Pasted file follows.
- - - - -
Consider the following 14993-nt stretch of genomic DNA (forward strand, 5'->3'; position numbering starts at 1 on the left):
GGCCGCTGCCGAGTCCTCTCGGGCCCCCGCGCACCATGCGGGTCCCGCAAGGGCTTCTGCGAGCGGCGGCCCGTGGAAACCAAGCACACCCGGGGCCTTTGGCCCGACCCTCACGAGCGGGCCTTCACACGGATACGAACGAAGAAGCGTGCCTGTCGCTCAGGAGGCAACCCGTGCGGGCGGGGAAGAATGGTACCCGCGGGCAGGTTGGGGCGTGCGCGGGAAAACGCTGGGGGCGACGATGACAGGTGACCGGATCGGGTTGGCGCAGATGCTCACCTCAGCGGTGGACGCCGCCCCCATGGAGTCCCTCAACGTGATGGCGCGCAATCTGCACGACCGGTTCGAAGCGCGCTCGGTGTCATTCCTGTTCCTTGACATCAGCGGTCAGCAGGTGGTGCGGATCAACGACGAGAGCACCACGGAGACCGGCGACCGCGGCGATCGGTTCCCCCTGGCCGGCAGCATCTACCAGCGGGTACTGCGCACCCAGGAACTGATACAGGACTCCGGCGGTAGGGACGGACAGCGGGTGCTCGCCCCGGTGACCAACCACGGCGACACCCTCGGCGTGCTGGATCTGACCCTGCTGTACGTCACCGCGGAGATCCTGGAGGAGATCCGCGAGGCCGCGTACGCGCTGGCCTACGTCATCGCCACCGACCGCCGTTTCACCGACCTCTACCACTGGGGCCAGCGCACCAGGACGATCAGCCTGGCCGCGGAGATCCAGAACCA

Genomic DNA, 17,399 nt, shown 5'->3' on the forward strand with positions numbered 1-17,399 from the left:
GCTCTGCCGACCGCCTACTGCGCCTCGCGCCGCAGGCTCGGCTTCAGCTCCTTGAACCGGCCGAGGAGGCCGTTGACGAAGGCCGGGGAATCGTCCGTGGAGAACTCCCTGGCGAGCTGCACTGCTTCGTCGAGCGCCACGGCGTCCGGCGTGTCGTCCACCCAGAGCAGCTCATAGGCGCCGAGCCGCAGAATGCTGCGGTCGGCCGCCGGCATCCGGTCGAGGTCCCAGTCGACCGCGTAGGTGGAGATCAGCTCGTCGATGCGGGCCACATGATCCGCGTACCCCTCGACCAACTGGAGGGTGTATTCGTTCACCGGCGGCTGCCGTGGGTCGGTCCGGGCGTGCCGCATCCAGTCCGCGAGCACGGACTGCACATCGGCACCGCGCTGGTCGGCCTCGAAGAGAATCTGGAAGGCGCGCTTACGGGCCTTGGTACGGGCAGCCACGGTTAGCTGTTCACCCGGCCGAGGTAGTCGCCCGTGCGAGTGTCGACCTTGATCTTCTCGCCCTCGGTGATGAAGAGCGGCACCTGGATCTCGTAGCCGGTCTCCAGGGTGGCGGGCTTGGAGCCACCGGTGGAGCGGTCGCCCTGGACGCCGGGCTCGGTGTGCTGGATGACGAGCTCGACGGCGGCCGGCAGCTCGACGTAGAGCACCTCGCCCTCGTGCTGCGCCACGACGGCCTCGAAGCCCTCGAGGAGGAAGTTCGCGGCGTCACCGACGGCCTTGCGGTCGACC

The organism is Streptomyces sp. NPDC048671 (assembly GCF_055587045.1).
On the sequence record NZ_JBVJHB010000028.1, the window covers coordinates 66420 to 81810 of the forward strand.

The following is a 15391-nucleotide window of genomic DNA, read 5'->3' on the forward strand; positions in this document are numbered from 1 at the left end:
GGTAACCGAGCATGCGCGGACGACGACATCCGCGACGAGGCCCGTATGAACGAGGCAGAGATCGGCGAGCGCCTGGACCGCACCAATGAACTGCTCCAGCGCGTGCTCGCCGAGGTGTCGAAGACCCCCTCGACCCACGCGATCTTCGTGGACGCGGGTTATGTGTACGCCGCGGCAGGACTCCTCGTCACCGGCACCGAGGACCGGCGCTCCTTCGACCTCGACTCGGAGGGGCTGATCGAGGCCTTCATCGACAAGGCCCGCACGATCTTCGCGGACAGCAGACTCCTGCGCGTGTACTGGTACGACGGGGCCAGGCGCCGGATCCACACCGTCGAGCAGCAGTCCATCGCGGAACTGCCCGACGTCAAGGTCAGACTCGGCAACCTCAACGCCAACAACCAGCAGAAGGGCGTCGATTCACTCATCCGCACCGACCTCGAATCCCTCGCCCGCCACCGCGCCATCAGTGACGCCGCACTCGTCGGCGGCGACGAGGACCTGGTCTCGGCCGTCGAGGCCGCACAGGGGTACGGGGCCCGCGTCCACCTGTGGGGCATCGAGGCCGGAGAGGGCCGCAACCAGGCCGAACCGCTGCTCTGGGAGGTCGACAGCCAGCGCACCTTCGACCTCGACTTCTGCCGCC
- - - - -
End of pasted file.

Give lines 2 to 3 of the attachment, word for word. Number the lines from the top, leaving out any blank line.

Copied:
GGCCGCTGCCGAGTCCTCTCGGGCCCCCGCGCACCATGCGGGTCCCGCAAGGGCTTCTGCGAGCGGCGGCCCGTGGAAACCAAGCACACCCGGGGCCTTTGGCCCGACCCTCACGAGCGGGCCTTCACACGGATACGAACGAAGAAGCGTGCCTGTCGCTCAGGAGGCAACCCGTGCGGGCGGGGAAGAATGGTACCCGCGGGCAGGTTGGGGCGTGCGCGGGAAAACGCTGGGGGCGACGATGACAGGTGACCGGATCGGGTTGGCGCAGATGCTCACCTCAGCGGTGGACGCCGCCCCCATGGAGTCCCTCAACGTGATGGCGCGCAATCTGCACGACCGGTTCGAAGCGCGCTCGGTGTCATTCCTGTTCCTTGACATCAGCGGTCAGCAGGTGGTGCGGATCAACGACGAGAGCACCACGGAGACCGGCGACCGCGGCGATCGGTTCCCCCTGGCCGGCAGCATCTACCAGCGGGTACTGCGCACCCAGGAACTGATACAGGACTCCGGCGGTAGGGACGGACAGCGGGTGCTCGCCCCGGTGACCAACCACGGCGACACCCTCGGCGTGCTGGATCTGACCCTGCTGTACGTCACCGCGGAGATCCTGGAGGAGATCCGCGAGGCCGCGTACGCGCTGGCCTACGTCATCGCCACCGACCGCCGTTTCACCGACCTCTACCACTGGGGCCAGCGCACCAGGACGATCAGCCTGGCCGCGGAGATCCAGAACCA

Genomic DNA, 17,399 nt, shown 5'->3' on the forward strand with positions numbered 1-17,399 from the left: